Triangulation is inevitable in intimate relationships, so the best we can do is be aware of it and try to minimize it as much as possible. Some triangulation is devastating and represents a betrayal of foundational promises, such as when folks triangulate with another partner creating an emotional and/or physical bond (see yesterday’s post). Other moves to triangulate represent less damaging failures of emotional connection and commitment, and are more easily repaired.
Most marriages form in the first three years of a relationship, when the couple is typically still in the symbiotic phase of early romance. They haven’t been sorely tested, yet, so it’s hard for them to imagine there will be difficult terrain ahead. They promise to love, honor, cherish, and be faithful to one another until they die, and they promise this before God and a crowd of witnesses without recognizing that they are promising to do the impossible. They have likely never discussed what each of them means by the words love, honor, cherish, and faithfulness, so when they promise to do these things, they often mean different things by each of these words.
The Necessity of Repair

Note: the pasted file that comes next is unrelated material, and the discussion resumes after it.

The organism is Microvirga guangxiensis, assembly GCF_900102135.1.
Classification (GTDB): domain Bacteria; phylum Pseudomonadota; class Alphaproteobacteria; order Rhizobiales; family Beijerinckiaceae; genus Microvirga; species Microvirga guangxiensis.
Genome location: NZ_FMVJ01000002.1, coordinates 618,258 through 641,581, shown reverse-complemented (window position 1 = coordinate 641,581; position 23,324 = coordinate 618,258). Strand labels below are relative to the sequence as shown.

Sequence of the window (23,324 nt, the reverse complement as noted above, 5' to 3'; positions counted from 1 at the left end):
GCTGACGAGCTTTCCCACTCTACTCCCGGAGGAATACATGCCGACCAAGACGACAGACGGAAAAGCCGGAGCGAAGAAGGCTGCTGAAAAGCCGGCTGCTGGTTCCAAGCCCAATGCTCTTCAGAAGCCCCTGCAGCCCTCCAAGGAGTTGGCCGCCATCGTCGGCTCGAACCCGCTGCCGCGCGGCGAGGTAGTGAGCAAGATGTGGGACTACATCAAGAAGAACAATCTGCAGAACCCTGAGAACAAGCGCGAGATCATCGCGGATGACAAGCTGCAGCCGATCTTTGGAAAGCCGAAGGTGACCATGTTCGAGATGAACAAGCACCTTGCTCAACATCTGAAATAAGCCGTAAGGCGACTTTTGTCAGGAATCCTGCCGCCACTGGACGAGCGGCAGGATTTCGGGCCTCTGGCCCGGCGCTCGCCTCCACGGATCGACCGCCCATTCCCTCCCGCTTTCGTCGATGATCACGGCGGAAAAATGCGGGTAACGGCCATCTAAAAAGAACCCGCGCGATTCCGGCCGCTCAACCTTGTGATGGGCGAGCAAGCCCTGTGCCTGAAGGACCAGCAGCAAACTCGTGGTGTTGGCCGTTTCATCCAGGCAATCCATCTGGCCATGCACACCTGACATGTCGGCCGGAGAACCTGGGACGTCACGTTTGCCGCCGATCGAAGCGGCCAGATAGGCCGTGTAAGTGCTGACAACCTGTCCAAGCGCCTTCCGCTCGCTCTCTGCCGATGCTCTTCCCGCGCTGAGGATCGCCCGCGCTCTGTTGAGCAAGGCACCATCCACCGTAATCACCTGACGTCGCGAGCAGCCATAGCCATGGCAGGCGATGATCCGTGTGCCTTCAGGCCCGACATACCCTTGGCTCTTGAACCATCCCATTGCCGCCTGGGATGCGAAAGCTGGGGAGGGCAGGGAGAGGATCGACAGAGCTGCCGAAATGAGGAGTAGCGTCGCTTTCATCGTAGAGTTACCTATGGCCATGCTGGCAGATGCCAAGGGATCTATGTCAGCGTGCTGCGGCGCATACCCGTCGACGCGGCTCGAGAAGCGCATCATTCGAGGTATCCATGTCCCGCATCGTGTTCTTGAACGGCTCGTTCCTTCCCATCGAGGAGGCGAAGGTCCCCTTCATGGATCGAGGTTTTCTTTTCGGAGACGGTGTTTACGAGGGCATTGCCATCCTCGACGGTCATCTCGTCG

So they enter a formalized and legalized union that they can’t live up to. Eventually, they will feel disappointed and betrayed that their partner didn’t live up to his or her promises. They don’t realize that promises can be made, kept, broken, repaired and dissolved. Furthermore, they typically go into marriage without considering what a solid repair process would look like, so when someone gets hurt, they don’t know what to do about it. Aggression, overt and/or covert, often takes over when a couple cannot figure out how to repair and resolve conflicts.
After several years of this, couples sometimes seek counsel, often expecting the counselor to fix their partner—to make their partner love, honor, cherish and be faithful to them, like he or she promised. I’m careful at the beginning of work with couples to make clear what I can and can’t do. I can guide them into and through a repair process, but I cannot do their work for them. And it will be work, I assure them—work that both will have to equally commit to and engage in.
This is when couples really find out what it means to be in a committed relationship with another person who is alien to them. Some are able to navigate that process; some aren’t.